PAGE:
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With the flow - creativity and health and mind

Updated: Mar 23, 2022


Painting by the author and illustration by Romartika

The last stroke was a bold one. A big blue line engulfing considerable portion of the sky. I looked out the window. It is still raining. But with much less intensity. I could feel my anxiety fading away. The canvas looked happy and dry. I removed the masking tape and stared at the sharp straight border. If only life had a masking tape!


I made myself a cup of coffee and sat near the window to stare at the dancing water falling from the sky. The trees looked fresh and green. Somebody floated a paper boat. It was lying near the drain ready to be swept away. I am not worried now. Onir sent a message that he would be staying back in office. So, no need to worry that he might get stuck somewhere on the road.


Am I the only one who takes refuge in a canvas in time of anxiety or stress? I have always done that unknowingly. Immersing myself in the whiteness of the canvas, singing with the colours and dancing with the brush. It lowers the cortisol level and eventually calms me down. Actually, there is nothing unusual in it. It is proven now that any kind of creativity lowers the cortisol level which is responsible for stress and anxiety. Creating anything, is an emotional release that stimulates the creative mind, relieves mental strain and leads us to a healthy lifestyle. Over the years I have realized that stress is the sole cause of all unhappiness. I also realized that a responsible person will always be stressed. He will always struggle to be on time, meet the target or keep the promise. So, does it mean that sincerity and stress are directly proportional? The more happy-go-lucky or indifferent a person is, the less is the stress. Well, I am confused. From ages we are told how important it is to keep your promise. “Pran jaye par bachan na jaye” – Death is better than a broken promise. That is the definition of a true person with integrity. So, in our quest to become a respectable person, we all struggle, we all stress and we all walk toward a more sustained life with high BP, cholesterol, or diabetics.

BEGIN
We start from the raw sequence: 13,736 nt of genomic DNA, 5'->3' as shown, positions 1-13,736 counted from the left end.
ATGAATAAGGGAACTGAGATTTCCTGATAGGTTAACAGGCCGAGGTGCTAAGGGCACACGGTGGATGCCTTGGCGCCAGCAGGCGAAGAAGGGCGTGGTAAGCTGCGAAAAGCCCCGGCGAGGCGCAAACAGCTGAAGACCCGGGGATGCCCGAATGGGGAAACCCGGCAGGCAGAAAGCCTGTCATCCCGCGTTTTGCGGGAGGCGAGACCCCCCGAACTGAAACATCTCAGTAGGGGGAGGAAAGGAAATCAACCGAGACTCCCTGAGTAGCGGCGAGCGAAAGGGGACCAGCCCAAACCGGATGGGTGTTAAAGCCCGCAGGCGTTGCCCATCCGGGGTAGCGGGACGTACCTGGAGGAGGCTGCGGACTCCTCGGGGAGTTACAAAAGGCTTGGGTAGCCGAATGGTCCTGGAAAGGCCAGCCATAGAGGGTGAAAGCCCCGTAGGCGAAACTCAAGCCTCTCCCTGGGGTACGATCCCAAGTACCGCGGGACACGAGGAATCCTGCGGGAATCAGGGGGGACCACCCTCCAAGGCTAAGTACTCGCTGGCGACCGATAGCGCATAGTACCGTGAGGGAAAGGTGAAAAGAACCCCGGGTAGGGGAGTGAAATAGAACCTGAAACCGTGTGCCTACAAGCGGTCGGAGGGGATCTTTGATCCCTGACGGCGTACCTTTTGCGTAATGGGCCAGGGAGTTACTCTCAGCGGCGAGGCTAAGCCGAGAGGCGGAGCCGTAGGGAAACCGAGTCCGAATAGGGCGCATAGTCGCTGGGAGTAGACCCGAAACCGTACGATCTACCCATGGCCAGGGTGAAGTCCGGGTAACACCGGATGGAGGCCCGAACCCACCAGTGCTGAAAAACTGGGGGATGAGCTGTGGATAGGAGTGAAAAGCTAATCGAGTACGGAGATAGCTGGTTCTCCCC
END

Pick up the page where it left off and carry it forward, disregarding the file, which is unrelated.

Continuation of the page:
Whether we should continue in our stressful journey or not, is our choice. But taking up a creative hobby is a must. It is established now that painting sharpens the mind through conceptual visualization and implementation. It boosts memory skills. I also read somewhere that people using creative outlets such as writing, painting, and drawing have less chance of developing memory loss illnesses when they get older. Also handling paintbrush improves motor skills increasing mobility in hands and finger. So, if you want to stay healthy and fit, take up a creative hobby and relax yourself. It can be anything- writing, painting, reading, music. Anything.